Updated: Jun 2, 2020
So you did all your diligent research during the off-season and have chosen the perfect trail camera, but have no idea when you should put it out. The good news is there is no "right" answer to this question as every hunter has their own preference and routine each year. If you're not yet using trail cameras be sure to check out our article, Why Use Trail Cameras, to find out what you're missing out on. Let's dive in and figure out what will work best for you!
Many hunters begin their trail camera use in the spring time for a multitude of reasons. Some are trying to do some advance scouting for the upcoming turkey season and others may be trying to see how many bucks are still holding so they can make their Shed Hunting plans.
Come May, you may also want to get a head start on checking out the status and health of your local bucks and their early grown progress, although it will still be too early to identify most bucks from the previous season.
If turkey hunting and shed hunting doesn't really interest you and you only bought your trail camera for scouting your local deer herd, then perhaps waiting until summer arrives to put out your cameras would be best.
Summertime is a very popular time for most hunters to begin running trail cameras, and for good reason. As we roll into June, antler growth is very rapid and you will quickly know which bucks are showing the most potential and possibly even which bucks have survived and returned from last season.
I personally like to have all of my trail cameras out by the 4th of July each season because by then, the bucks are about half grown or more and I still get to
enjoy a solid 6+ weeks of growth before it slows down in the middle to end of August.
In the summer, some will prefer to start setting their cameras up in June to capture early growth and some will
wait until August when they are fully grown.
This is a preference that will depend on the hunter, but I strongly urge you to get them out at some point in the summer because not much will get you more excited for the upcoming bow season than seeing a large velvet buck visiting your hunting area.
The intel your trail cameras capture towards the end of summer can also be key to early season success, especially in states that open exceptionally early. Deer are very pattern-able this time of year and if you do your homework, you can ambush a trophy buck before he has time to go nocturnal with changing hormones and increased hunting pressure.
Quality bug spray or a mesh face mask may be a good idea this time of the year depending on where you live as mosquitoes and biting flies can quickly ruin your day afield when placing or checking your cameras.
Fall and Winter Months
If you don't have your cameras up by now, or have just purchased them in time for hunting season, now is the time to get them up! If you can get them up by September, you'll be a little bit too late for summer patterns but you will still have plenty of time to start figuring out fall patterns as their feeding behaviors change and their breeding behavior increases.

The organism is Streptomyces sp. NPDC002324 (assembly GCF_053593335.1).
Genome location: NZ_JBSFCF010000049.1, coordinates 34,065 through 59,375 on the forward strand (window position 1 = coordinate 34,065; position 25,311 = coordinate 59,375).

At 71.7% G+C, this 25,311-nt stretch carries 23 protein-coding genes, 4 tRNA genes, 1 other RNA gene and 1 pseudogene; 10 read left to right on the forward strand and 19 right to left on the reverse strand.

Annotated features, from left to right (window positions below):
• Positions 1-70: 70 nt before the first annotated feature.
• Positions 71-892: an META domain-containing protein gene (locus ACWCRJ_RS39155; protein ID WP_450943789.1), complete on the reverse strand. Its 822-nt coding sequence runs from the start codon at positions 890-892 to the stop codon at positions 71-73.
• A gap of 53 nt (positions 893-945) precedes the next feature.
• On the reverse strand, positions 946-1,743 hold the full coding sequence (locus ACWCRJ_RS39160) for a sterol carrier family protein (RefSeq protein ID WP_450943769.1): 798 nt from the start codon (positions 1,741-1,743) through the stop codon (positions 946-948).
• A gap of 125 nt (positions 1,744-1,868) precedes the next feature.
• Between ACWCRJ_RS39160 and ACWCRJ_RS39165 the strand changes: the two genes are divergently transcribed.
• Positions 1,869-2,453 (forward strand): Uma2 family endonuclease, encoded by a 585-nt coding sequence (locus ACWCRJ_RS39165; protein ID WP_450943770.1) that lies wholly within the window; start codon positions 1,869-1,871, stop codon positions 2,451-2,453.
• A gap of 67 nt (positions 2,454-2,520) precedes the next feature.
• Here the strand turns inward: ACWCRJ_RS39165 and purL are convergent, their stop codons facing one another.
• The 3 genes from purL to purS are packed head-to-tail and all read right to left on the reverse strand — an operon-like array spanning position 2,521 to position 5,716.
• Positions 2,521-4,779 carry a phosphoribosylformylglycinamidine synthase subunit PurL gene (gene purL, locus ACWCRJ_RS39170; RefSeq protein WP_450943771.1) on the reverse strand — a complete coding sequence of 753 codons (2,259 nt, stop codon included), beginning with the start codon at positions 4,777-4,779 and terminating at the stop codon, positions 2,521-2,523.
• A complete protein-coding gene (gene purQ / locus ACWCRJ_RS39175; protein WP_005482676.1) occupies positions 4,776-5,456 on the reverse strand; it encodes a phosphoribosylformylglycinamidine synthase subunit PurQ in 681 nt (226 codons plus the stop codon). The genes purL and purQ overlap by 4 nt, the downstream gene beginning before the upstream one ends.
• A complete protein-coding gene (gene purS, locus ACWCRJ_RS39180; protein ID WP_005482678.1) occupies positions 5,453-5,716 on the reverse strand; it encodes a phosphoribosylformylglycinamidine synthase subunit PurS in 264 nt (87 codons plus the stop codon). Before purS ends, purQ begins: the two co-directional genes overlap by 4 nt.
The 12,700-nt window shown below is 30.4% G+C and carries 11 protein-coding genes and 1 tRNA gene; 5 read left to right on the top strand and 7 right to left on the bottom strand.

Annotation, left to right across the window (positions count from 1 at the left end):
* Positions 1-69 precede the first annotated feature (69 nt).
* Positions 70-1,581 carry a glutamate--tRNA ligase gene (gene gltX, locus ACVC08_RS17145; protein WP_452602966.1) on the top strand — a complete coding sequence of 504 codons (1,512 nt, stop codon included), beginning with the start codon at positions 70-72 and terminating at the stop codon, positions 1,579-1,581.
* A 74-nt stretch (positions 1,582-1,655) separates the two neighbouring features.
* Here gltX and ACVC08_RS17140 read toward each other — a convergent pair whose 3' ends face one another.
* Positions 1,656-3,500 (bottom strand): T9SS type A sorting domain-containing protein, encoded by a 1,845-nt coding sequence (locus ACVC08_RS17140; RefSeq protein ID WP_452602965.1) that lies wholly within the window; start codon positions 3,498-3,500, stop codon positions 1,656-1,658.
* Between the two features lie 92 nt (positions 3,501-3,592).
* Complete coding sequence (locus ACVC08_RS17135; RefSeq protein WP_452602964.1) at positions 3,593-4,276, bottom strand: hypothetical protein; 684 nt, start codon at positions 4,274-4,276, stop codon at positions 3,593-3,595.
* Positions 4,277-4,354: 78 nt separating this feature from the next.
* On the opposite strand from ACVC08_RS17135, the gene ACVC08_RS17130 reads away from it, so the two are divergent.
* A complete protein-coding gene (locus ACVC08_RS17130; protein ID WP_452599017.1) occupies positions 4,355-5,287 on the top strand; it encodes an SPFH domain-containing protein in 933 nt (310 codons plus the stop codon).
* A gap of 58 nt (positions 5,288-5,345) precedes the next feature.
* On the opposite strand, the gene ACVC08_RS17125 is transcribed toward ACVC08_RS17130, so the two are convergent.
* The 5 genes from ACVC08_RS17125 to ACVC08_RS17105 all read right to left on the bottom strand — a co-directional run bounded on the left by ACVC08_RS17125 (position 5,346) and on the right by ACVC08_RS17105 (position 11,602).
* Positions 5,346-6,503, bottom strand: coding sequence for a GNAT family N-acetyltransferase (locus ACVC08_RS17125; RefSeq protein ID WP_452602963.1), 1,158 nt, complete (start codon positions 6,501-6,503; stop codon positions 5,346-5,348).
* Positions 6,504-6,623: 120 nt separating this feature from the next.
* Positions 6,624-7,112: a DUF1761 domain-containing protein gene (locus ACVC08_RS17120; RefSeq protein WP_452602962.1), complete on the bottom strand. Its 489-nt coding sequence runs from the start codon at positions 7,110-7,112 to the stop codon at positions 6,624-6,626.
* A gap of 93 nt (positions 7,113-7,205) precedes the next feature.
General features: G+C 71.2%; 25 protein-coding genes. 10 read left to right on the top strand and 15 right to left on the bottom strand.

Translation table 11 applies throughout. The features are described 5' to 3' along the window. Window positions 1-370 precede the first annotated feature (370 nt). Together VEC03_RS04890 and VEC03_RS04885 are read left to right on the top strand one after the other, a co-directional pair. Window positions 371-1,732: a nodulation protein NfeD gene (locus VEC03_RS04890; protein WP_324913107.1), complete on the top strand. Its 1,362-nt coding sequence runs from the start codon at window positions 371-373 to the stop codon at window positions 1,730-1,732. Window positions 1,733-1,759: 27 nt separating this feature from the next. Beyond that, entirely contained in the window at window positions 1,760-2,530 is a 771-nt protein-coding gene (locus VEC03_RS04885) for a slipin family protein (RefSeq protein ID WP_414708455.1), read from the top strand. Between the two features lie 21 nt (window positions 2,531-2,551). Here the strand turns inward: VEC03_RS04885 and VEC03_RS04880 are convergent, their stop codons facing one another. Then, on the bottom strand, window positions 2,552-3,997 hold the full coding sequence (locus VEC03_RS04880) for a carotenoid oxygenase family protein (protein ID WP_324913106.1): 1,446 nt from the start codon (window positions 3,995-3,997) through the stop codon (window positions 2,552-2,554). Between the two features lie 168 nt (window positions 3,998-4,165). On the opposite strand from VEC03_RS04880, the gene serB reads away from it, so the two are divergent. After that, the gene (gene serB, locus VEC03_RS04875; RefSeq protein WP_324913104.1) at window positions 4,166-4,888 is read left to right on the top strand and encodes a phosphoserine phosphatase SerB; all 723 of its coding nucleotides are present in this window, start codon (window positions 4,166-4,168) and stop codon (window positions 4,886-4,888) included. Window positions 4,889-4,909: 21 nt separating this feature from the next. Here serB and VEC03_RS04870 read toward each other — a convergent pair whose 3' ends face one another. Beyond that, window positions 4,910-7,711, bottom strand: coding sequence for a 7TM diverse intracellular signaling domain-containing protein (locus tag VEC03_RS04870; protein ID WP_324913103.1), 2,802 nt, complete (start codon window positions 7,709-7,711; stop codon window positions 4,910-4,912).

Because some bucks will leave their summer areas and others will move in, you will also have a good idea of what bucks are worth hunting and adding to the hit list based on daylight activity. Some of the bucks you would have seen during the summer months may seemingly vanish or move to their fall area and you could have been holding out for a deer that isn't there.
As hunting seasons come and go, I will typically leave my cameras up until early March so I can see what bucks survived and determine when my local bucks are shedding to time up my shed hunting plans. If you received a trail camera as a gift for Christmas, winter can be a great time to hang it up and get a head start on figuring out what bucks you could be hunting next fall.
Should I Keep Them Up Year Round?
It's worth noting that some hunters simply leave their cameras out year-round rather than bringing them in to sit all winter or spring. If you enjoy seeing pictures of wild game all season, this could be a great option to consider.
Advances in trail cameras including cellular trail cameras and solar chargers mean that you rarely have to leave the house to keep tabs on what your wildlife is up to, regardless of the weather or season. The only down side to leaving a camera up year round is that you will likely need to occasionally move them as deer patterns change on a seasonal basis.
If you're lucky enough to find a spot that has year round deer and turkey activity, then leaving your camera untouched may be the best option.
As you can see, if you have a trail camera in your possession then there is no wrong time to get it out in the woods to start doing its job. Timing is largely hunter specific depending on what your goals are and how much free time you can dedicate to maintaining them throughout the year.
Regardless of when they're out, be sure to practice techniques to keep them as safe as possible from possible theft, which you can learn about from THIS ARTICLE. If you know when you'd like to get your camera out, but are struggling with where to set them up to capture the best pictures, then be sure to check out our article, Where to Put Trail Cameras, to help you decide the best location for getting pictures of Mr. Big.
You may also want to check out our article, Where to Set Up Trail Cameras, to learn our best tips for trail cameras placement when you decide get them afield.
If you like what you read, be sure to sign up for our email list to stay up to date on all our new articles and important news regarding public land!
*Some links are amazon affiliate links, you can read our full affiliate disclosure on our contacts page*